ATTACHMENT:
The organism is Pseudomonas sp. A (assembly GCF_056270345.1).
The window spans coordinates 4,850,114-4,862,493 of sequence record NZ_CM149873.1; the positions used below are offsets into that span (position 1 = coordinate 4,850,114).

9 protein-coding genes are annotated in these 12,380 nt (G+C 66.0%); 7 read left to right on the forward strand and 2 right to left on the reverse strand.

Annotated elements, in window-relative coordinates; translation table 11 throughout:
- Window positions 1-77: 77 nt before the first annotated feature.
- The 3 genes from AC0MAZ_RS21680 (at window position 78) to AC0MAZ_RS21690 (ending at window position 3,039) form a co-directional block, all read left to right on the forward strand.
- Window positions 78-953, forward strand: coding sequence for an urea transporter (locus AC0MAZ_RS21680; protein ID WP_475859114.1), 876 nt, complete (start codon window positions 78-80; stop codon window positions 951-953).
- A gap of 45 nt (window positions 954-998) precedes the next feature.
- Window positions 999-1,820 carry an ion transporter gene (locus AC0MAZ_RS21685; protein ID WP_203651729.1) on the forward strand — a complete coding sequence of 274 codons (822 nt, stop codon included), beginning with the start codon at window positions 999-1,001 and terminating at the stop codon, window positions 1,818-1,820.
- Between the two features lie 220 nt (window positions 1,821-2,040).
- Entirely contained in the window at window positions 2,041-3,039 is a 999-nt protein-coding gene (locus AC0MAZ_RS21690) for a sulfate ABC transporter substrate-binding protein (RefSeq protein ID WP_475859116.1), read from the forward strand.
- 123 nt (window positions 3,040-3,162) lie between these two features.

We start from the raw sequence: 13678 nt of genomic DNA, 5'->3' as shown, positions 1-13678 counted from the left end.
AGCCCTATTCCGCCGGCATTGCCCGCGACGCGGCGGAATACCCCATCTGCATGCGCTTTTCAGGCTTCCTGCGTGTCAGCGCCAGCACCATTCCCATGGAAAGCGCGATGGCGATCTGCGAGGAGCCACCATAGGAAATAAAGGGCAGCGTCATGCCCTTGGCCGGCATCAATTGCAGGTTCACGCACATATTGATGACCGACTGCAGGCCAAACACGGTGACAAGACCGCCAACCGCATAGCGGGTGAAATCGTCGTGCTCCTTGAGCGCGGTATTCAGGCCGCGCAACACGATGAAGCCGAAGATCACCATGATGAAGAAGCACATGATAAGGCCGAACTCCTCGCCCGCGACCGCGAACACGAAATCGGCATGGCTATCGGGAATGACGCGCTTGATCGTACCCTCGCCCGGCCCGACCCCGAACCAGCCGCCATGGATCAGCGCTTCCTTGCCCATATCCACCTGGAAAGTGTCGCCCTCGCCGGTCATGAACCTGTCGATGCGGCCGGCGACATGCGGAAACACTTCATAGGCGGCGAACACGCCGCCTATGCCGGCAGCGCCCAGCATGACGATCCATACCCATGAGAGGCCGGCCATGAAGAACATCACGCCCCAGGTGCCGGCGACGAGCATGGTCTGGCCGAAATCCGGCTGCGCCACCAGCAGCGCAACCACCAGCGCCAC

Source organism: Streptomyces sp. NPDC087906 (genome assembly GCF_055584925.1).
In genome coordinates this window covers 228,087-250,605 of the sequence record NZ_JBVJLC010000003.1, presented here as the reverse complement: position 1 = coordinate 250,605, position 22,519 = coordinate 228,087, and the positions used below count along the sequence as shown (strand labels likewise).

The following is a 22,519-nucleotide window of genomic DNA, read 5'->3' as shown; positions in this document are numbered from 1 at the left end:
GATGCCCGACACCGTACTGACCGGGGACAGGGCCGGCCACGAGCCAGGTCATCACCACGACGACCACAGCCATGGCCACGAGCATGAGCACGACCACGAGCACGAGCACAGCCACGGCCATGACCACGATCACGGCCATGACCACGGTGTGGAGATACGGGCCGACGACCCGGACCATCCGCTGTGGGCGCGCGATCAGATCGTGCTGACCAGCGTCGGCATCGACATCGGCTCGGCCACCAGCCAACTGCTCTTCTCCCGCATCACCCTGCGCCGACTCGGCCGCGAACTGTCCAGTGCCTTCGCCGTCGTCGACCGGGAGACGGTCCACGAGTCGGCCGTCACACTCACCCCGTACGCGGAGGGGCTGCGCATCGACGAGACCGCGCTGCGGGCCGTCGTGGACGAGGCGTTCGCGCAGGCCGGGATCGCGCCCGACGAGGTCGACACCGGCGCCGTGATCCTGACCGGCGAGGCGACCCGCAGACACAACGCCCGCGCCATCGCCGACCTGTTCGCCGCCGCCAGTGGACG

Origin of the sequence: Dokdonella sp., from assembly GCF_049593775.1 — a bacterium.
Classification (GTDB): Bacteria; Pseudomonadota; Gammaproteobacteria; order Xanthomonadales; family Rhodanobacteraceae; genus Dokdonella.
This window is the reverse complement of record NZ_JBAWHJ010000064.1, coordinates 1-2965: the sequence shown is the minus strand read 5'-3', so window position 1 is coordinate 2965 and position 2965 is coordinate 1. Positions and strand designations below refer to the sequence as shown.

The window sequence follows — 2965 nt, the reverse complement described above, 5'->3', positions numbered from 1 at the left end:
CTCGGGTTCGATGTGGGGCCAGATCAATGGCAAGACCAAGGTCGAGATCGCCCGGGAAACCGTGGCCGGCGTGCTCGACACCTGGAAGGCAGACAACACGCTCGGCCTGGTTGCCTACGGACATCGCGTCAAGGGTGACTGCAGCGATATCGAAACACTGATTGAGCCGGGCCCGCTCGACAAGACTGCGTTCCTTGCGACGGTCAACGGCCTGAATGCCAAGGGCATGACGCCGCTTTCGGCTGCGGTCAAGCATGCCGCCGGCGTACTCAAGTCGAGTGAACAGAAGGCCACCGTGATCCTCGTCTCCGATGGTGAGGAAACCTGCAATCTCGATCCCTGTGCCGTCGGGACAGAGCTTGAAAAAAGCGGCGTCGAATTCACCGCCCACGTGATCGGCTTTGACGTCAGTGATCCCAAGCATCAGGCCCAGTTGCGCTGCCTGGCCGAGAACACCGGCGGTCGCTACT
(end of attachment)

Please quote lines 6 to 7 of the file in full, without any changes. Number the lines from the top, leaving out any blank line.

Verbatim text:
- The 3 genes from AC0MAZ_RS21680 (at window position 78) to AC0MAZ_RS21690 (ending at window position 3,039) form a co-directional block, all read left to right on the forward strand.
- Window positions 78-953, forward strand: coding sequence for an urea transporter (locus AC0MAZ_RS21680; protein ID WP_475859114.1), 876 nt, complete (start codon window positions 78-80; stop codon window positions 951-953).